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The Broadside

The Student News Site of Central Oregon Community College

The Broadside

The Student News Site of Central Oregon Community College

The Broadside

"Portal 2:" puzzle harder

Courtesy of: MCT
“Portal 2” is the quintessential “bigger and better” sequel that focuses and expands on the original’s strengths while raising the quality bar higher, but without breaking much new ground

Chris Tsuneta
The Broadside

You’re falling, then you remember to shoot the ground below you and you will be flying. “Portal 2” is one of the most brilliant puzzle games made in a long time.

The single player campaign is short, yet immensely entertaining. Depending on your skill level when it comes to solving puzzles, playing time can last anywhere from four to 10 hours.

The character Chell from the first “Portal” game returns in “Portal 2” despite an undetermined amount of time passing between the conclusion of “Portal” and the beginning of “Portal 2.” Chell is still alive because her character is left in a state of stasis.

The room in which the adventure begins is clearly decaying. After you meet the orb-like character Wheatley, you get to see more of the facility in which the game takes place. As the game progresses the puzzles get increasingly difficult to solve and the storyline improves.

“Without the looming consequence of death, is this even science?” GLaDOS, the main villain from “Portal” would say.

She means this wholeheartedly. This is a challenging game in which you must keep your wits about you in order to survive.

When you play through this game, “Best-case scenario, you might get some superpowers. Worst case, some tumors, which we’ll cut out,” says the character, Cave Johnson who is the Aperture Science Chief Executive Officer in “Portal 2”.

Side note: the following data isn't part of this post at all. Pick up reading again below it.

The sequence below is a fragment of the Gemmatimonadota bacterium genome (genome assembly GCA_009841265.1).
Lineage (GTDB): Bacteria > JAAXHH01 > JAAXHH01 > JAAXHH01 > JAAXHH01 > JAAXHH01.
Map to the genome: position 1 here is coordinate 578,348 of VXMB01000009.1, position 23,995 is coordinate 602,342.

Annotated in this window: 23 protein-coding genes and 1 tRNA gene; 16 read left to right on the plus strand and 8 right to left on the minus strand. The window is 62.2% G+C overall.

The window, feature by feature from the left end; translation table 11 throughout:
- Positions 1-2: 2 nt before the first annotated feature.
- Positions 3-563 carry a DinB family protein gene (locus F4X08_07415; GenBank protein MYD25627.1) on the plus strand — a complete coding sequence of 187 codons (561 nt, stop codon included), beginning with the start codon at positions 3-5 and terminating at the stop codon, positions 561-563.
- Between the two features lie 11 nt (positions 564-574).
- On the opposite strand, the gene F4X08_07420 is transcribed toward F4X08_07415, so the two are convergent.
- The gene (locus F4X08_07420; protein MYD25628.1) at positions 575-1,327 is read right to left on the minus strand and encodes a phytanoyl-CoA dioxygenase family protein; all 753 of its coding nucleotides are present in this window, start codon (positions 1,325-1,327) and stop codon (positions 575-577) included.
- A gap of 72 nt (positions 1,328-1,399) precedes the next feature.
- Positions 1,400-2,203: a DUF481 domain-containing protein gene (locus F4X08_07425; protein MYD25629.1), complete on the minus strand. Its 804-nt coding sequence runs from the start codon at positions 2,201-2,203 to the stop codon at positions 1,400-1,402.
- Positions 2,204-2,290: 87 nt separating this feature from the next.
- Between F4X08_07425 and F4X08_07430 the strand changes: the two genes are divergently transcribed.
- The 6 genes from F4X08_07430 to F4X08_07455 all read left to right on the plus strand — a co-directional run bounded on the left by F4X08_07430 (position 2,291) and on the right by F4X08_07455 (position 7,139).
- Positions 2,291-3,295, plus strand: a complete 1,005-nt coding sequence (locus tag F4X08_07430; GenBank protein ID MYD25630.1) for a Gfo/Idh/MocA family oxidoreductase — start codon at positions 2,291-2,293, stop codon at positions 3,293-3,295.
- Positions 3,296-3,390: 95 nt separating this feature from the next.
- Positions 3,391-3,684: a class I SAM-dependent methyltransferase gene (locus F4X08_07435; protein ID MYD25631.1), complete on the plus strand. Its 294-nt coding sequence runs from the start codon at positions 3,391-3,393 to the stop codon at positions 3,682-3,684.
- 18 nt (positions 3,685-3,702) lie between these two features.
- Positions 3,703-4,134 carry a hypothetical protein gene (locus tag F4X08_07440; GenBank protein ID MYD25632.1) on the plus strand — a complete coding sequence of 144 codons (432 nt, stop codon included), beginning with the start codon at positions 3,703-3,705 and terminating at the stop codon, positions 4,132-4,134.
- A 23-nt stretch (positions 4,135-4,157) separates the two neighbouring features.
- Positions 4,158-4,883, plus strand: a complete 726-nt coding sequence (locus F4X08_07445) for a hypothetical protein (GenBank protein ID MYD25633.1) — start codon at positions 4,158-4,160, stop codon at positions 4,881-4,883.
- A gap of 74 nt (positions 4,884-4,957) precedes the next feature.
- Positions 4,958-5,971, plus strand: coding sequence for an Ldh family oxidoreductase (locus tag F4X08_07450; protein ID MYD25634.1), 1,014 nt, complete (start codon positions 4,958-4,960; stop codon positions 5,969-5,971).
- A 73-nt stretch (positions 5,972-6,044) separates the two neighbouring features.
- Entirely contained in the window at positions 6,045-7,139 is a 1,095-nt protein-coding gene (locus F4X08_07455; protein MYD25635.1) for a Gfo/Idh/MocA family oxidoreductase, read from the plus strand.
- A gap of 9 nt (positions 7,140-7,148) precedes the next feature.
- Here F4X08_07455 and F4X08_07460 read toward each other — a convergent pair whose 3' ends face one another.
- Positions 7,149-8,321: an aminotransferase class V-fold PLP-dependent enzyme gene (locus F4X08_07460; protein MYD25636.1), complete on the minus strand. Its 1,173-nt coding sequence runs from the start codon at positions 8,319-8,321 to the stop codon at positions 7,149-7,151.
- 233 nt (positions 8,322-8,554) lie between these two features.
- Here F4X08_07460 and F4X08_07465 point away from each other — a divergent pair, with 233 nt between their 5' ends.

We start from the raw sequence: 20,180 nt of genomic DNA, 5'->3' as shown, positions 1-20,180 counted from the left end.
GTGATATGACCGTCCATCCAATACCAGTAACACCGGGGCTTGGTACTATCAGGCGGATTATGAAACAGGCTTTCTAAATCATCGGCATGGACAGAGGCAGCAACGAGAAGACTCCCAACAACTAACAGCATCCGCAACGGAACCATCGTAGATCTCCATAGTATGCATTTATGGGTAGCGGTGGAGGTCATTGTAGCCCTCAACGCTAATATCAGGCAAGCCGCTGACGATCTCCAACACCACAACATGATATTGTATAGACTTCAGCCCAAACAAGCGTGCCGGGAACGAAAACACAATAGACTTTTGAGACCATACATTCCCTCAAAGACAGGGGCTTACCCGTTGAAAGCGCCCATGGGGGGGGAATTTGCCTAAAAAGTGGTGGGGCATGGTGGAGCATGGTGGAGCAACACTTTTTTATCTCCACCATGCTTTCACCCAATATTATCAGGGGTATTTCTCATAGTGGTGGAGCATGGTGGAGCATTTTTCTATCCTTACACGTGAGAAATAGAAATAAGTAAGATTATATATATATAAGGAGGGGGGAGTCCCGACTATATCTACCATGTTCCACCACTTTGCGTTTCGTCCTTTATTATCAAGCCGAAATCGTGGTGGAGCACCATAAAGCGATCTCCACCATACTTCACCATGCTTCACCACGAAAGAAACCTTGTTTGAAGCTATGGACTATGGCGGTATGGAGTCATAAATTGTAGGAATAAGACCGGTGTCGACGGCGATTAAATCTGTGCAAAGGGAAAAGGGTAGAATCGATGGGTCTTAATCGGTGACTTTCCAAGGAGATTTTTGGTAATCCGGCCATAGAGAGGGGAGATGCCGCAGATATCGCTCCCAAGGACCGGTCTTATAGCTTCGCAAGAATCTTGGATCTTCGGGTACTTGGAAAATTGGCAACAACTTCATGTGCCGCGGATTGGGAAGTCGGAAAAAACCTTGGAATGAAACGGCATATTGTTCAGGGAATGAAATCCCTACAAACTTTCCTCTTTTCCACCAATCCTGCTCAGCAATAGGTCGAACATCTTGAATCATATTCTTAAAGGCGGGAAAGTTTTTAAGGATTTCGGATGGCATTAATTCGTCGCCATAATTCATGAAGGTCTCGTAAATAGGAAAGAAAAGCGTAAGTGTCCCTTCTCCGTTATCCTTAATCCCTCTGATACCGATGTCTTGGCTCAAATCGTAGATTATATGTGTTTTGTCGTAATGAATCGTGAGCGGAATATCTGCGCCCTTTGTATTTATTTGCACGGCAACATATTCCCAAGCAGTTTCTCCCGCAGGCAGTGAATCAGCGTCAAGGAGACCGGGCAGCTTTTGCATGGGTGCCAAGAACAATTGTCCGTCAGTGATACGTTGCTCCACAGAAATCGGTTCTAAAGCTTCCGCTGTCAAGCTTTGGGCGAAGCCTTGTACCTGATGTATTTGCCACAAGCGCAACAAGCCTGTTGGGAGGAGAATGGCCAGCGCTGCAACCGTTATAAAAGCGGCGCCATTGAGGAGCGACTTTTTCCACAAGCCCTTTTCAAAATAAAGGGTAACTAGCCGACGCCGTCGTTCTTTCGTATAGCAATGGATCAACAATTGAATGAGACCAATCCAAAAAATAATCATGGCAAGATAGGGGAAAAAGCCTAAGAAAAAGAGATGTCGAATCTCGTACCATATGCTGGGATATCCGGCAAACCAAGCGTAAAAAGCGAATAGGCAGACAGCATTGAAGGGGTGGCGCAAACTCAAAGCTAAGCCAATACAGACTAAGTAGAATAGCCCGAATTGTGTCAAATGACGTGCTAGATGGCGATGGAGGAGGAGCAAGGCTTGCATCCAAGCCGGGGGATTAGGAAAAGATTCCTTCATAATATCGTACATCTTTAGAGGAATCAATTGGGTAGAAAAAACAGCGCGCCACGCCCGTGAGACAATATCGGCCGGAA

Even though the single player campaign is short, the cooperative campaign is even more challenging and entertaining.

Not only do the puzzles get harder, you also have to deal with trying to communicate with a partner who might not know what to do. These challenges can lead to some friendly banter over the headsets or text chats as you work together to solve the puzzles.

The single player campaign is spectacular enough but a cooperative campaign that is this much fun should not be missed. You can pick up “Portal 2” for $50 for the PC/Mac or you can pick it up for Xbox360 or PlayStation 3 (which also includes a PC copy due to the new Valve and Sony agreement) for $60.

If you enjoy the challenge of solving puzzle games, “Portal 2” is well worth the investment. The characters are quirky and interesting with multi-layered personalities. The graphics are spectacularly designed and visually stimulating. The music in this game will appeal to fans of ambient electronic music.

Sound effects are well constructed and convincing. The character dialogue is clever and amusing.

The flow of the game play is compelling and addictive. You won’t want to stop playing this game whether you play it as a single player or if you play with a friend.

“Portal 2” has great replay value and with the added ability of players to design their own levels of game play it allows for lots of personal creativity. I would highly recommend this game for anyone who enjoys games in a scientific setting.

Chris Tsuneta can be reached at [email protected]

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